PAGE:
Qatar and four other producing countries will lead the growth in liquefied natural gas (LNG) export capacity over the next three decades during which $9.7tn has been earmarked for investment in the gas sector.
Besides Qatar, the US, Australia, Russia and Mozambique are projected to lead the growth in export capacity. With more than 120mn tonnes per year of liquefaction capacity under construction and another 260mn tpy planned, the share of LNG exports will rise from the current 37.2% to 45.2% of total exports by 2030, and to 50.3% by 2050.
Gas production in GECF countries will grow by almost 50% by 2050 to over 2.5tcm, underlining the continued importance of the group, according to the "Global Gas Outlook 2050" released in Doha Monday.
Growth in LNG trade is the main driving force and will exceed total pipeline trade by 2050, whereas in 2018 it was only just over half pipeline trade, the outlook said.
The LNG sector is expected to grow at 2.9% to 1,077bcm by 2050, while pipeline trade will expand more slowly at a rate of 1.2% per year to reach 1,063bcm by 2050.
LNG liquefaction capacity is set for a period of rapid growth, doubling by 2050, with many projects scheduled to come on stream in the next seven to 10 years.
Natural gas, the outlook noted, continues to receive positive policy support in several countries as an alternative to polluting and carbon-intensive fuels and a flexible option complementing intermittent renewables.
However, this policy support is challenged, especially with governments setting more ambitious renewables targets and decisions by several lenders, including the World Bank to discontinue financing gas projects.
For renewables, there is increasing reliance on market-based instruments such as auctions and renewable certificates trading, and fewer regulatory subsidies (such as feed in tariffs).
The outlook anticipates a short- to medium-term slowdown of solar photovoltaics (PV) and wind capacity additions due to feed-in tariffs reduction and shift of renewables support schemes, but sees expansion over the longer term, driven by decreasing costs and ambitious renewables targets.
“Coal is under greater threat, with several governments, cities and companies announcing bans on coal utilisation. Where countries still support the use of coal, this is increasingly linked to ‘clean coal’ technologies such as super-critical power plants which reduce the environmental impact of coal utilisation.
“The global anti-nuclear policy following the Fukushima disaster continues to wane in the context of countries’ strengthening commitment to lower their greenhouse gas (GHG) emissions. Plans to close existing nuclear plants are likely to progress more slowly, although in the longer term the lack of competitiveness of nuclear is likely to restrict growth,” it said.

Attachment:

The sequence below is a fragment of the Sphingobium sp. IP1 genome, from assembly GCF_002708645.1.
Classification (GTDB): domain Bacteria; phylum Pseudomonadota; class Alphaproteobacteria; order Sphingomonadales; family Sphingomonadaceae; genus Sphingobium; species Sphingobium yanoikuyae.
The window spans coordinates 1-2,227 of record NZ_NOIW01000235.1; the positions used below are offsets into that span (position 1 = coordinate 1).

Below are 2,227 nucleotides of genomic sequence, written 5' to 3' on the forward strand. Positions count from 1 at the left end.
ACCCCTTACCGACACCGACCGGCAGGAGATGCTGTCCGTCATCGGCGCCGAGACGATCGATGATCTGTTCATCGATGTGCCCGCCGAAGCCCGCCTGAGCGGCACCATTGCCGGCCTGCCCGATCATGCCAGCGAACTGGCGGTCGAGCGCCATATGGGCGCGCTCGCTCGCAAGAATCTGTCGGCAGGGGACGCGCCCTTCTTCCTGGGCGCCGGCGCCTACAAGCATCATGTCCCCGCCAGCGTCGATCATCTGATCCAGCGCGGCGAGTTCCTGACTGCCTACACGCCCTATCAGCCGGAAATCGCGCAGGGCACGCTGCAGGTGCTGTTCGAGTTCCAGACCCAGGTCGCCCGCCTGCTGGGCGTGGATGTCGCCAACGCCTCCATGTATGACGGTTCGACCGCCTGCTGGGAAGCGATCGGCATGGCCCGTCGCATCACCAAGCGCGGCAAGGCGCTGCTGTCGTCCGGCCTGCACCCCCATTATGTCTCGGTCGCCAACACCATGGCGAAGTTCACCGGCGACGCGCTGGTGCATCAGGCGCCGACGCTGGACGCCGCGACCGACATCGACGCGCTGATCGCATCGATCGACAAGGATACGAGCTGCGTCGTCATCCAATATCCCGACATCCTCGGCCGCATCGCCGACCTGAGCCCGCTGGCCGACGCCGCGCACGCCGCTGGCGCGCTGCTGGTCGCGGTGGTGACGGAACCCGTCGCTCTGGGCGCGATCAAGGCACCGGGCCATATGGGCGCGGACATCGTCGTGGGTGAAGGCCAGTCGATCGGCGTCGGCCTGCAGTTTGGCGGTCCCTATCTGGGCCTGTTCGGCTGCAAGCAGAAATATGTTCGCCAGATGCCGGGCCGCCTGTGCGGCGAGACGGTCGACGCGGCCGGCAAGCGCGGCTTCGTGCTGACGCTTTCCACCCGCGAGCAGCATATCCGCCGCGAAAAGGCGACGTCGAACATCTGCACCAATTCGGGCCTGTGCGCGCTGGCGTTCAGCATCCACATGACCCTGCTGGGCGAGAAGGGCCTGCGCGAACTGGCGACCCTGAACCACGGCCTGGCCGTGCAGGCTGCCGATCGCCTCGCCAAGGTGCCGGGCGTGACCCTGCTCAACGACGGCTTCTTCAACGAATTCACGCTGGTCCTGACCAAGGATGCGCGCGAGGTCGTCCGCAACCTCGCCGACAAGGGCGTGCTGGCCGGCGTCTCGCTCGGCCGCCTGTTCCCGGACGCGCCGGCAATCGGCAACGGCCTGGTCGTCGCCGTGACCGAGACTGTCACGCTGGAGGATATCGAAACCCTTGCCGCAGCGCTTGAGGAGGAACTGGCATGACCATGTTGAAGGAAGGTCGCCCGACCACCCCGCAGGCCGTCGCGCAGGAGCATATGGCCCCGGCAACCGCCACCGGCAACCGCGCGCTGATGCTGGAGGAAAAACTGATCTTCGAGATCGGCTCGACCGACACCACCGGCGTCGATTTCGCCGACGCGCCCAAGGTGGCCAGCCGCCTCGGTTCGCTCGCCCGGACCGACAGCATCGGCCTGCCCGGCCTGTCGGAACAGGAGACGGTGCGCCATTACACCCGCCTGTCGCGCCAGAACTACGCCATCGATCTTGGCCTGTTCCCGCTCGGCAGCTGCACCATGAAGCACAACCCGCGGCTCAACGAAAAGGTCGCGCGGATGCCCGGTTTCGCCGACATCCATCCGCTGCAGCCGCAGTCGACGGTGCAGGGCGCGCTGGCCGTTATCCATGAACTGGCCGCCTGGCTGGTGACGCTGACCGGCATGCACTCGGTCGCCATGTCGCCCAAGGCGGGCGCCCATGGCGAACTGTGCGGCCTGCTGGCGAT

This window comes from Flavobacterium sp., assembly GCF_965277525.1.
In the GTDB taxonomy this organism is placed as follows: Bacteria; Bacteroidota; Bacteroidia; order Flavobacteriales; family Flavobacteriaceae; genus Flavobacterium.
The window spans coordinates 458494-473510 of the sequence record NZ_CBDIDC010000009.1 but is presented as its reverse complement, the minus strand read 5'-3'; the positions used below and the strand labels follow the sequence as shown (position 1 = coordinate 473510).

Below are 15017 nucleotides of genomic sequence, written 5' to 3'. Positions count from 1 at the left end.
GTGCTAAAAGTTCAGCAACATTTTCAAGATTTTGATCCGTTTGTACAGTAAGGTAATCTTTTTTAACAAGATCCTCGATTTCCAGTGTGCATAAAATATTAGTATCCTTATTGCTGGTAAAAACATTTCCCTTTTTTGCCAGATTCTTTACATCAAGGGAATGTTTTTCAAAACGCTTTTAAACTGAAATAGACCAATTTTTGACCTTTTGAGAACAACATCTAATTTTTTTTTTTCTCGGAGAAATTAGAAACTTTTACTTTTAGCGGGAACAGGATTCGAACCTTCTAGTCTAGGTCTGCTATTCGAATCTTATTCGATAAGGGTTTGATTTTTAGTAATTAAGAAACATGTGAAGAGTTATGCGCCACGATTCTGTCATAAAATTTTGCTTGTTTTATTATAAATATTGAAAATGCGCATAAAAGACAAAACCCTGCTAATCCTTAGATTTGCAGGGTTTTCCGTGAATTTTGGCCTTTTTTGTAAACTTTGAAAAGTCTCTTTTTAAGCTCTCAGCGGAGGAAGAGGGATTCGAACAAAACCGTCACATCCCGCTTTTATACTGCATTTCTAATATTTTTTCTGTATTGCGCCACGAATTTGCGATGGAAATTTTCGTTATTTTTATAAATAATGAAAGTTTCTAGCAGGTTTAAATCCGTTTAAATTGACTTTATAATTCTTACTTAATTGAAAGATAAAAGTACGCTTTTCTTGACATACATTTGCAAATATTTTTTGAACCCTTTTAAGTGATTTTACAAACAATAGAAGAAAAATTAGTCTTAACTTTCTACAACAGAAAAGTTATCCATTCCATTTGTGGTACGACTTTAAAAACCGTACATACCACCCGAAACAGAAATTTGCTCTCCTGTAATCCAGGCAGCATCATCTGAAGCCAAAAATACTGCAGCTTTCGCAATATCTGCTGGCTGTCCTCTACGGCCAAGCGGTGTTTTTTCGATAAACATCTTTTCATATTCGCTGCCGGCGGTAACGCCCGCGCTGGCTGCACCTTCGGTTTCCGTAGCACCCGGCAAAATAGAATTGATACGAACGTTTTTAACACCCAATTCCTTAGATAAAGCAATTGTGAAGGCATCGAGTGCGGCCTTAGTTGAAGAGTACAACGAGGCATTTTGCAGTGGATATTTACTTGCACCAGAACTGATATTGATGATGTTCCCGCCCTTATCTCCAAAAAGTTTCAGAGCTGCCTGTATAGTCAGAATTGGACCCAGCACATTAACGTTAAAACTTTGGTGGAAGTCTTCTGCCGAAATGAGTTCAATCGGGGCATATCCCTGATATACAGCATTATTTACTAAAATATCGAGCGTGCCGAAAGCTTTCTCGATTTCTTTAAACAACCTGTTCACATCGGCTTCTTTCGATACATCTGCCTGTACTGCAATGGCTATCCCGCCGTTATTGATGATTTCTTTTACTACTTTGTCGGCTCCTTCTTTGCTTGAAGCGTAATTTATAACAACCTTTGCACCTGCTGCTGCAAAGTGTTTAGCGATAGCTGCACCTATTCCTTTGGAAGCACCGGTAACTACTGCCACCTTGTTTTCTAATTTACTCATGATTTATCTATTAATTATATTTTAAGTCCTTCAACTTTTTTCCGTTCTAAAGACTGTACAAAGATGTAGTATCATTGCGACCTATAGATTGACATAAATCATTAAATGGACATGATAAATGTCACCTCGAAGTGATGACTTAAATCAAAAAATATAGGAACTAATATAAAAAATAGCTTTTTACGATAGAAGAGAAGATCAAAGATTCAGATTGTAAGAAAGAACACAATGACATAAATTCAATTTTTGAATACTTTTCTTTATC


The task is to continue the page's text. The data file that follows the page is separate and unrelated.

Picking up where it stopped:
Carbon pricing is emerging as a key carbon mitigation instrument with new initiatives announced since the 2018 GGO, notably in Canada, Argentina, Singapore and South Africa. Despite the Trump administration position against a strengthened climate effort, several individual US states (eg New Mexico, Oregon, California) are pursuing carbon pricing. It is estimated that one-third of the 2050 global energy-related CO2 emissions will be covered by carbon pricing of some sort.
The GECF Outlook expects that enhanced climate commitments by countries, supplemented by efforts of sub-national governments and business actors, will drive further reduction of CO2 emissions compared to the '2018 GGO forecasts'.
However, it anticipates that the implemented policies will not be sufficient to meet the ambitious Paris Agreement targets while satisfying the energy needs for a growing global population and economy.
Energy-related CO2 emissions are expected to increase by around 0.13% a year over the 2018-2050 period, a low growth rate reflecting a large anticipated deceleration of emissions. This deceleration will occur, specifically after 2030, where emissions are projected to stabilise and reach around 36 GtCO2 by 2050.
Natural gas is set to be responsible for the lowest share in global CO2 emissions by 2050 (27%) despite its highest contribution to the primary energy mix (31%).
Coal, however, is projected to be the largest contributor to 2050 global emissions with the lowest share in the primary energy mix.
“This carbon mitigation advantage puts gas in a good position to achieve further global emissions reductions by substitution for coal,” the GECF outlook noted.